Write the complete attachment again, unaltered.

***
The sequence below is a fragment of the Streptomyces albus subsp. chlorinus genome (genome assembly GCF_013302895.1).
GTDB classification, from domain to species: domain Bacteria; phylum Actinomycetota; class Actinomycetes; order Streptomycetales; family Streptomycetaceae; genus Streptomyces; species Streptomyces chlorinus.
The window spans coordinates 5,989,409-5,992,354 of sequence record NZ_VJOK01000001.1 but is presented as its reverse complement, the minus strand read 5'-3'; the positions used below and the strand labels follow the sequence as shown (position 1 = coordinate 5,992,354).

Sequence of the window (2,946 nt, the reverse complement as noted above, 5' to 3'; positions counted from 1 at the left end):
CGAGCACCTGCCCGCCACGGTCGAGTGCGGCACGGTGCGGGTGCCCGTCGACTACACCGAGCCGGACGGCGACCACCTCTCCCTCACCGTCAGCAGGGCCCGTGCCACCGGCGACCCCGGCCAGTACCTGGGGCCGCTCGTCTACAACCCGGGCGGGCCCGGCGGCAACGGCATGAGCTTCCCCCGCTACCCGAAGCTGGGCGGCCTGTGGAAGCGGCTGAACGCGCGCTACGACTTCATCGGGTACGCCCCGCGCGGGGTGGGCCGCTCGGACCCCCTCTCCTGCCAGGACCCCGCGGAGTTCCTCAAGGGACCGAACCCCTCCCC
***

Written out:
The sequence below is a fragment of the Streptomyces albus subsp. chlorinus genome (genome assembly GCF_013302895.1).
GTDB classification, from domain to species: domain Bacteria; phylum Actinomycetota; class Actinomycetes; order Streptomycetales; family Streptomycetaceae; genus Streptomyces; species Streptomyces chlorinus.
The window spans coordinates 5,989,409-5,992,354 of sequence record NZ_VJOK01000001.1 but is presented as its reverse complement, the minus strand read 5'-3'; the positions used below and the strand labels follow the sequence as shown (position 1 = coordinate 5,992,354).

Sequence of the window (2,946 nt, the reverse complement as noted above, 5' to 3'; positions counted from 1 at the left end):
CGAGCACCTGCCCGCCACGGTCGAGTGCGGCACGGTGCGGGTGCCCGTCGACTACACCGAGCCGGACGGCGACCACCTCTCCCTCACCGTCAGCAGGGCCCGTGCCACCGGCGACCCCGGCCAGTACCTGGGGCCGCTCGTCTACAACCCGGGCGGGCCCGGCGGCAACGGCATGAGCTTCCCCCGCTACCCGAAGCTGGGCGGCCTGTGGAAGCGGCTGAACGCGCGCTACGACTTCATCGGGTACGCCCCGCGCGGGGTGGGCCGCTCGGACCCCCTCTCCTGCCAGGACCCCGCGGAGTTCCTCAAGGGACCGAACCCCTCCCC